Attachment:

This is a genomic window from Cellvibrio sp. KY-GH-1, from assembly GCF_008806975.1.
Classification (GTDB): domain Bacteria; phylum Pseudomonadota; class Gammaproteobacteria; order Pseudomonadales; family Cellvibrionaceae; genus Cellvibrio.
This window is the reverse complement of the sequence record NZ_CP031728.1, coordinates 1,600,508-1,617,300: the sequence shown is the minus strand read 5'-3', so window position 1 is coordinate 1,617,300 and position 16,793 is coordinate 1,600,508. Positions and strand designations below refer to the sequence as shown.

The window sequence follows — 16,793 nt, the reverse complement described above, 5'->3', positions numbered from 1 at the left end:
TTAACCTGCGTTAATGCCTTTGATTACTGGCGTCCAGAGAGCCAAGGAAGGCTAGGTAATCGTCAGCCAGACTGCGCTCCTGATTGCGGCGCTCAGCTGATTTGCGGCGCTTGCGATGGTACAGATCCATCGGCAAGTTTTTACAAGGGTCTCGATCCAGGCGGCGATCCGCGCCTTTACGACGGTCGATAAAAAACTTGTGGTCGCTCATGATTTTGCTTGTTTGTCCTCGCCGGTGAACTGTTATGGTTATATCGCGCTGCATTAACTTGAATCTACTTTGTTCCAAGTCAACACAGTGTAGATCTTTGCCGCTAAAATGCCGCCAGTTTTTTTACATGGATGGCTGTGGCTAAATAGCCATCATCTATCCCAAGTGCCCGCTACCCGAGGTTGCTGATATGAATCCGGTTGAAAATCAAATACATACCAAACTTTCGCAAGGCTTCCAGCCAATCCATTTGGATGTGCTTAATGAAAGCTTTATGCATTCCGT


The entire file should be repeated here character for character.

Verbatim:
This is a genomic window from Cellvibrio sp. KY-GH-1, from assembly GCF_008806975.1.
Classification (GTDB): domain Bacteria; phylum Pseudomonadota; class Gammaproteobacteria; order Pseudomonadales; family Cellvibrionaceae; genus Cellvibrio.
This window is the reverse complement of the sequence record NZ_CP031728.1, coordinates 1,600,508-1,617,300: the sequence shown is the minus strand read 5'-3', so window position 1 is coordinate 1,617,300 and position 16,793 is coordinate 1,600,508. Positions and strand designations below refer to the sequence as shown.

The window sequence follows — 16,793 nt, the reverse complement described above, 5'->3', positions numbered from 1 at the left end:
TTAACCTGCGTTAATGCCTTTGATTACTGGCGTCCAGAGAGCCAAGGAAGGCTAGGTAATCGTCAGCCAGACTGCGCTCCTGATTGCGGCGCTCAGCTGATTTGCGGCGCTTGCGATGGTACAGATCCATCGGCAAGTTTTTACAAGGGTCTCGATCCAGGCGGCGATCCGCGCCTTTACGACGGTCGATAAAAAACTTGTGGTCGCTCATGATTTTGCTTGTTTGTCCTCGCCGGTGAACTGTTATGGTTATATCGCGCTGCATTAACTTGAATCTACTTTGTTCCAAGTCAACACAGTGTAGATCTTTGCCGCTAAAATGCCGCCAGTTTTTTTACATGGATGGCTGTGGCTAAATAGCCATCATCTATCCCAAGTGCCCGCTACCCGAGGTTGCTGATATGAATCCGGTTGAAAATCAAATACATACCAAACTTTCGCAAGGCTTCCAGCCAATCCATTTGGATGTGCTTAATGAAAGCTTTATGCATTCCGT